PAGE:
It seems my relationship with Colette Patterns is having a bit of a renaissance as I have made my second Colette pattern in two months and it has been a great experience. The Myrna dress came out recently and I fell hard for it and got it immediately. It hits that sweet spot of seventies does forties for me. Then I received the prettiest viscose in my February box from Sew Hayley Jane:
It’s from Art Gallery Fabrics and it’s from the Tiny Dancer series. I knew it would become the Myrna dress immediately. It’s floaty and summery and the dress could become a perfect summer party dress.
This was a nice pattern to sew. It runs true to size and everything came together perfectly. After Claudette this is another great experience with a Colette pattern. I know they lost their mojo for a while, but I’m definitely enthusiastic again about the patterns. I didn’t make any alterations to the pattern and am very pleased with the fit. It’s only fitted at the waist and I chose my size based on finished measurements. I chose to have 2 centimeters ease. There’s 3 darts on the back neckline and the front is shaped by gathering. The gored skirt has 8 skirtpieces.
I used a couple of different finishes on this. The neckline was finished with foldover elastic. This will ensure that the neckline won’t stretch out and gives it the perfect amount of body.
I finished the seams with pinking scissors. This gives you a finish that won’t show up on the right side of the fabric, which is very nice with lightweight fabric like this. I used a rolled hem on the bottom and sleeves.
Will make this again!
Remember this dress?
It was inspired by this Burdastyle dress:
I did not have enough fabric for the real thing, but I kept thinking about a white version of this dress and so I bought fabric and traced the pattern (I always put off tracing, but it’s never as bad as anticipated). I used my new rotary cutter and it made the proces of cutting so much faster. The pattern itself was easy to sew up. I didn’t use the instructions. My order of sewing has been firmly ingrained by my sewing teacher. I did read through the instructions to avoid making the same mistake I made with my Orsola (I sewed up the straps first, not the way to go). I sew up the entire front first, then the entire back, add sleeves, sew the sideseam in one continuous flow, finish neck, sleeves and hem.
I got the fabric from here. It’s called optical white and lovely to work with. The pattern calls for 3 metres, but because the fabric is broad I managed to cut it out of two metres instead. There was a slight cutting mishap on the front bodice, which I discovered after attaching the knot and skirt and then decided to fix by making a yoke.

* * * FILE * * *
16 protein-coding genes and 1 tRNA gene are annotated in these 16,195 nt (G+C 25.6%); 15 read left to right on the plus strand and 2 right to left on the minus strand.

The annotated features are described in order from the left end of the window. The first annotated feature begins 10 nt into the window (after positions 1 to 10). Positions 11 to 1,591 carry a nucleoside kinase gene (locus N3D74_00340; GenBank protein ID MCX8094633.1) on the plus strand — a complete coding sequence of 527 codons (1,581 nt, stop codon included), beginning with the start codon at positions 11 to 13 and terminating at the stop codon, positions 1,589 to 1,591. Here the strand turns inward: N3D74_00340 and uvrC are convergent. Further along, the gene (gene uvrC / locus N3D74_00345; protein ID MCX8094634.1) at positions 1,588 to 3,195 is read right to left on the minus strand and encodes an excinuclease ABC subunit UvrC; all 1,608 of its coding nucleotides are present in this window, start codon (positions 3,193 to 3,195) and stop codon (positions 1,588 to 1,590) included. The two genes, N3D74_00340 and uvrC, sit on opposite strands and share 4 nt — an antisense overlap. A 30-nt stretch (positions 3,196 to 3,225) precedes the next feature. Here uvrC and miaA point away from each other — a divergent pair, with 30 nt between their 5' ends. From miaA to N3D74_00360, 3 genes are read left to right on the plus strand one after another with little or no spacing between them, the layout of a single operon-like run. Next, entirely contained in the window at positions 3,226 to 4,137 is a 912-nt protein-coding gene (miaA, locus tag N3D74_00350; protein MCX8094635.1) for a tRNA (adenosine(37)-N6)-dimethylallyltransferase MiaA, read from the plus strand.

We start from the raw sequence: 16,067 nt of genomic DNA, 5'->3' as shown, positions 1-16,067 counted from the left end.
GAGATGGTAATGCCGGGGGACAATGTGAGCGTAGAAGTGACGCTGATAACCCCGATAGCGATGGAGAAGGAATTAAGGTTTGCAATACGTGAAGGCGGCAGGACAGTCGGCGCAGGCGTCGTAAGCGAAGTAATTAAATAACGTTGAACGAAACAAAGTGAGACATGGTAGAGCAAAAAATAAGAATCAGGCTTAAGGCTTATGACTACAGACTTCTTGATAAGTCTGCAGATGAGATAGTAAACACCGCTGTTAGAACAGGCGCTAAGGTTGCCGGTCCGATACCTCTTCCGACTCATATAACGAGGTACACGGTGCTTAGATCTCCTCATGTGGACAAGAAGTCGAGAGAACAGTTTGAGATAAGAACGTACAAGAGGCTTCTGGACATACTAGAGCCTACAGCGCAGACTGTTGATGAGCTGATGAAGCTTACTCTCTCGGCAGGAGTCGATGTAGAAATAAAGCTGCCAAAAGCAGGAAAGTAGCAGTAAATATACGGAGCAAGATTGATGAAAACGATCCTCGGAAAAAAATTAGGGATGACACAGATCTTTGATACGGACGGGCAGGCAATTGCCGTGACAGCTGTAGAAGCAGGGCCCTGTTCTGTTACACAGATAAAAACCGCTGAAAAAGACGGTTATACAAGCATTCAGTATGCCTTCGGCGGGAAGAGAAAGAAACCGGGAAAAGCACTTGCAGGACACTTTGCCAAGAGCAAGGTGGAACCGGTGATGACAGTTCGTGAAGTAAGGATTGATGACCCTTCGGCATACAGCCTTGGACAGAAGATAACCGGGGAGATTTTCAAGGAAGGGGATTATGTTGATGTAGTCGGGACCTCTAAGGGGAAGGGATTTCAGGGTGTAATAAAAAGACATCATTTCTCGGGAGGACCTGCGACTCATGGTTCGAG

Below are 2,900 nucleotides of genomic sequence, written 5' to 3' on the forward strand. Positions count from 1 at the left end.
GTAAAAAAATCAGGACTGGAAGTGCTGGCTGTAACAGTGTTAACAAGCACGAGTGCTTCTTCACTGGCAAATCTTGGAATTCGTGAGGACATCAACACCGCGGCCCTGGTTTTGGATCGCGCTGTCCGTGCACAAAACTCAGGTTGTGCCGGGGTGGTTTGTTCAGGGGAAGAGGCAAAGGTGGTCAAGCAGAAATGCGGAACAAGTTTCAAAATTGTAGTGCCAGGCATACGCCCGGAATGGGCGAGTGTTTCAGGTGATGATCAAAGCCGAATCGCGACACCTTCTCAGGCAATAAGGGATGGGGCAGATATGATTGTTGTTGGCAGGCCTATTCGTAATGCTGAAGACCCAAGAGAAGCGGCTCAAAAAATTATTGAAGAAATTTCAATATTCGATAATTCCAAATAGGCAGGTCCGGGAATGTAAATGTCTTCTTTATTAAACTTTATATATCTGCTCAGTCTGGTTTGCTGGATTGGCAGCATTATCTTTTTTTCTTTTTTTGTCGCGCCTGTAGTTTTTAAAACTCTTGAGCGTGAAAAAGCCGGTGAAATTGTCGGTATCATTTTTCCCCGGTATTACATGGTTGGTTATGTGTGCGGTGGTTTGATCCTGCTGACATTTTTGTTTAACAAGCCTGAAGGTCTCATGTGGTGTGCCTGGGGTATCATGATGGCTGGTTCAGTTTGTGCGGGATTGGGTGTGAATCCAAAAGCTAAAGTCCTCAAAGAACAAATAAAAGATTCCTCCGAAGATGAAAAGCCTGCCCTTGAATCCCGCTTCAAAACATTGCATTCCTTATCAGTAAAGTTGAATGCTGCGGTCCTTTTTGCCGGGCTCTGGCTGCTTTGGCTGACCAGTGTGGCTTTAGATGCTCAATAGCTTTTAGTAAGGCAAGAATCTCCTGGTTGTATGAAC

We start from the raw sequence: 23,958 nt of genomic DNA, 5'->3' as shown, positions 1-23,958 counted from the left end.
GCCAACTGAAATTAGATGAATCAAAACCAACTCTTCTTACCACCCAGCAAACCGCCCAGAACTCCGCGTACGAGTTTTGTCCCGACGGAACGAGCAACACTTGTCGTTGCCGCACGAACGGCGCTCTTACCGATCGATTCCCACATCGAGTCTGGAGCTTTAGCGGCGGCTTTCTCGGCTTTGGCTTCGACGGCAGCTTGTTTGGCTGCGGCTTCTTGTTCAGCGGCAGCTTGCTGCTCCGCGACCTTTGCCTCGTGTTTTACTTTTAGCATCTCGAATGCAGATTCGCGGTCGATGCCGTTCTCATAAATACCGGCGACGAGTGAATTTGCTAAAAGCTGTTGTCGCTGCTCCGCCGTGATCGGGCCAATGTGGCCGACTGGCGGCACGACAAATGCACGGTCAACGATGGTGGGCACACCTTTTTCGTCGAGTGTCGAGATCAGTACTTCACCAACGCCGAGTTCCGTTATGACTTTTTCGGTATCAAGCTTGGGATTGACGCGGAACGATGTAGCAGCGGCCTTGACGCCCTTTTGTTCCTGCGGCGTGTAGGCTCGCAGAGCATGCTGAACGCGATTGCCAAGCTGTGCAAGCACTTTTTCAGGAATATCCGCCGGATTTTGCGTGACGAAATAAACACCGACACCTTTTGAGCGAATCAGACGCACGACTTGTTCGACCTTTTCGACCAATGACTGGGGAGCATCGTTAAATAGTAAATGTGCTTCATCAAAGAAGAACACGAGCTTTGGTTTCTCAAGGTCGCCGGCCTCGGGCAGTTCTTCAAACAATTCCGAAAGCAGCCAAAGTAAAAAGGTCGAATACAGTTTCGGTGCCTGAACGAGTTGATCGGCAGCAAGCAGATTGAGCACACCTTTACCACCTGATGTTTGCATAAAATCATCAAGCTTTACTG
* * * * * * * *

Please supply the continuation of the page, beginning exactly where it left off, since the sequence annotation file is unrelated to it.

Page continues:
I’m pretty happy with this dress. It’s nice for those inbetween seasons months, like March and October.
Will definitely make again. Maybe not with the yoke though 😉.
I have been intrigued by this dress ever since seeing Devin Iott’s version, but it didn’t feel like a pattern that would look good on me. Because it kept popping up in my imagination I decided to wait for a sale and then get the pattern to get it out of my head.
I decided on making this first in a fabric that I didn’t really like:
At first I made the midi version, but that did not work on me (sadly no photo to demonstrate this). I think I like the shape on me? I’m still not sure! I did know I wouldn’t wear it as was, because it reminded me of a hospital gown. So I dyed the dress tulip red (as it says on the package).
I like it a lot now! Construction wise this was a breeze. I lowered the pockets to create less bulk around the hips, but otherwise this is as the pattern was intended. If I would make this again (which I might), I would use either a heavier fabric than this cotton lawn or a more drapey fabric.
The Orsola dress has been on my radar ever since it was introduced. I love the sleek lines and the simple elegance of this dress. I wasn’t sure how it would fit on me, but I wanted to try it anyway. For this version I used the Dashwood Studios Copenhagen Blue Leaf fabric I got in my december box from Sew Hayley Jane.
It is a nice pattern to sew. All pieces line up and there’s a lining and the tulip hem to sink your teeth in. I understitched the facings and the lining. I took my time finishing everything the prettiest way I could.
I’m not completely happy with it as is. For my next version there will be a couple of changes. I will take out some of the curve of the skirt. It has to much room at the hips now. I will lengthen the skirt to hit me at the knee. I will also use a more drapey fabric for my next version. I need to stand a certain way to make sure the back doesn’t gape and I think this is mostly because of the fabric and it’s lack of drape. It doesn’t move with my body the way it needs to for this dress. But I will definitely make this again as I loved making it and still love the dress.